Recall that exponent towers are evaluated from the top down, thus

g(n) = n^(lg n) = 2^(lg n)^2,

g(g(n)) = 2^(lg n)^2^2,

and in general an m-times iterated g(n) is given by

g(g(g( ….g(n)…) = 2^(lg n)^2^m = n^(lg n)^(2^m -1).

It is pretty surprising to find a simple expression for an iterated function!

However,

2^(lg n)^p and n^(lg n)^p

are subexponential for any power p, as can be seen by dividing by 2^dn for any positive d, so this family of functions is too small to contain h(n).

If h(n) is written as h(n) = n^k(n), the above results show that

(lg n)^p for any p is a lower bound and n^a is an upper bound for any positive a, giving hope of finding a k(n) that somehow interpolates between (lg n)^p and n^a. Means and geometric means do not work in the n go to infinity limit.

If I get some time and a pot of ultra strength coffee this weekend, I am going to try the family

k(n,b,c) = n^(b/n^c) for positive b and c.

The idea is to be less than n^a in the limit. If there are values of b and c such that h(n,b,c)= n^k(n,b,c) is subexponential, but h(h(n,b,c),b,c) is exponential, we would be pretty close to pinning down h(n).

First I need to work out the algebra of exponent towers.

]]>The simplest one I could come up with is

f(x,a) = x^(x^a) for any a in (0,1).

g(x) = x^(lg x) does not work, because g(g(x)) is still subexponential, in fact x^(lg x)^3.

]]>(not taking anything away from Ryan, but rather to give to a different problem)

]]>Functions are generally classified as:

1. Elementary: What you wind up with if you start with polynomials, exponentials, and logs, and apply +, -, *, /, and root finitely many times. These are in a standard calculus book.

2. Algebraic: Satisfies a polynomial equation, whose coefficients are polynomials in x (the independent variable).

3. Transcendental: Not algebraic. Note that some elementary functions are Algebraic (polynomials, rationals, fractional powers), and some Transcendental (trig, logs, irrational powers).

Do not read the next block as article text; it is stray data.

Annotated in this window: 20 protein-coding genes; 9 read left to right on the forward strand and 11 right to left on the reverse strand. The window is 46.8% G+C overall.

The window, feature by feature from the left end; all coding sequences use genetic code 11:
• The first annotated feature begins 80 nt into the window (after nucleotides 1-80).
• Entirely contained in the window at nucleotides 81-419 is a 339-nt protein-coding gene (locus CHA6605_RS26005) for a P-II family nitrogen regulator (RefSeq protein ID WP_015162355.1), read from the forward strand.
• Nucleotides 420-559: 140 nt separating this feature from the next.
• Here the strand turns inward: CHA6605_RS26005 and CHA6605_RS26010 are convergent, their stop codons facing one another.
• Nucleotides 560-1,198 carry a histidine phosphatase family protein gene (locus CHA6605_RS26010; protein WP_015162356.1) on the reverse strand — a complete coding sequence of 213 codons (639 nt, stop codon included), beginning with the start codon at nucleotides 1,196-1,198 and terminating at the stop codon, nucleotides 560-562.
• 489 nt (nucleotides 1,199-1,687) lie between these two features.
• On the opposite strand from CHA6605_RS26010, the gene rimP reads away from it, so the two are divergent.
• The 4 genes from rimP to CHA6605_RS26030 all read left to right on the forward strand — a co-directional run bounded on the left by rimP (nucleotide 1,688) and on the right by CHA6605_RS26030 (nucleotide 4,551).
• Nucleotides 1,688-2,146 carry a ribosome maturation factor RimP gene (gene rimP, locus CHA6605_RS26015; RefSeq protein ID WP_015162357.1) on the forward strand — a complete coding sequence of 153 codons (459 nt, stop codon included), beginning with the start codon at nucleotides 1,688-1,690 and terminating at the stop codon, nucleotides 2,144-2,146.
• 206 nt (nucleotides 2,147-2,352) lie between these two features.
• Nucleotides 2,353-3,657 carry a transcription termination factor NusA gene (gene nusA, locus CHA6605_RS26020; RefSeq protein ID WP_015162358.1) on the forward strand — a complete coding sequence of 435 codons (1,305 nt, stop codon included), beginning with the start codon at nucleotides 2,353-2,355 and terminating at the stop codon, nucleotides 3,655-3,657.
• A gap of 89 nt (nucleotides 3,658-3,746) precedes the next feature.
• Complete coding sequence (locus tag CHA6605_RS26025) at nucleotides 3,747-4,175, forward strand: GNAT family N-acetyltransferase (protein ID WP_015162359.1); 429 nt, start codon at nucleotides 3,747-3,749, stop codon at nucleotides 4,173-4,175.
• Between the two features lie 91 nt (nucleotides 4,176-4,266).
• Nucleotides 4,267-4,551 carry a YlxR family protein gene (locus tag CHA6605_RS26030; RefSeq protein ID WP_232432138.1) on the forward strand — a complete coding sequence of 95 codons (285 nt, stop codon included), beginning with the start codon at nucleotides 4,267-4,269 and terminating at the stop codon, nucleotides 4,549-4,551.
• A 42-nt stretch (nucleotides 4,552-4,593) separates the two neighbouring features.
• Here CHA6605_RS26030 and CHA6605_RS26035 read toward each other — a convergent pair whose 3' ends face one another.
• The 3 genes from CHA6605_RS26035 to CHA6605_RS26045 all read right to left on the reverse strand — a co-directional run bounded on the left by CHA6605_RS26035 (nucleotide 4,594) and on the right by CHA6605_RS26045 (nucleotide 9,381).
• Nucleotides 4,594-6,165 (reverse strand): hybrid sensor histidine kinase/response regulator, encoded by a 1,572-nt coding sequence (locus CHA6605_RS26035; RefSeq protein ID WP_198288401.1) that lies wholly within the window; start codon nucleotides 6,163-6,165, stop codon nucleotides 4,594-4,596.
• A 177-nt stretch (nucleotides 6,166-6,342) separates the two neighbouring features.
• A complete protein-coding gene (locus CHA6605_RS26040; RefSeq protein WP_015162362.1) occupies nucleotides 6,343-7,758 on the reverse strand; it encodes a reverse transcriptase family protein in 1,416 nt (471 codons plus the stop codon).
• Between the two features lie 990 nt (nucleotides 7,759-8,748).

4. Higher Transcendental: Many references (29 hits on Amazon) have this title. Usually the gamma function is regarded as the “lowest of the higher transcendental” functions, and is Chapter 1.

5. Functions of Mathematical Physics and/or Special functions (441 hits on Amazon): A subset of the Higher Transcendentals that turn up a lot in physics, usually as a result of using separation of variables on the wave, potential, and heat equation in two or three dimensions.

6. Hypergeometric (possibly generalized and/or confluent). An astounding fraction of important functions fit into a simple framework created by Gauss. If you work with them, everything falls into place, and you realize what a sharp guy Gauss was.

Over 100 years ago it was realized that most solutions to ordinary differential equations do not fall into any category of of known functions. All you can do is name the solution, and set to work figuring out some properties and working out suitable approximations. You can do a good job at this; last week a space probe zipped past and photographed a comet that looks like a bowling pin. It was not an accident that it was near by, it was engineers approximating differential equations.

The only thing you know about the half exponential function is that f(f(x)) = 2^x. This probably does not define it uniquely. A pure math question is how smooth a solution there is. At any rate, this is a hard equation to learn much from, and it is a good bet that the solution will be “more transcendental” that the solutions you get from simple differential equations.

So, the likelihood that there is an “elementary solution” is pretty close to 0.0. That just means it is time to figure out some properties. A few power series coefficients at x=0 would be interesting. For TCS purposes, an decent approximation for large x would be almost as good as an explicit formula. For example, a reasonably simple pair of functions g and h such that for large x:

x WLT g(x) LT f(x) LT h(x) WLT 2^x,

(WLT = Way Less Than, LT = Less Than)

would be useful.

]]>I think that one critical point in Ryan’s beautiful work is not emphasized enough: In order to apply Ryan’s technique, you don’t need a (weak) algorithm for deciding circuit satisfiability, but rather a (weak) algorithm for distinguishing an unsatisfiable circuit from a circuit that is satisfied by at least half of its assignments.

Note that the latter distinguishing problem is easily solvable within RP, and the point is that Ryan’s technique requires a weak *deterministic* algorithm.

This fact is important for two reasons:

1. It makes Ryan’s technique much stronger and more applicable, since it is much more plausible to find weak deterministic algorithms for an RP problem than to an NP-complete one (i.e. Circuit-Sat).

2. More conceptually, I believe that Ryan’s technique should be viewed as a very powerful instance of the family of “derandomization implies circuit lower bounds” results. Perhaps other techniques from this family can be combined with Ryan’s work to obtain even stronger results.

]]>No. Only shadows of shadows.

]]>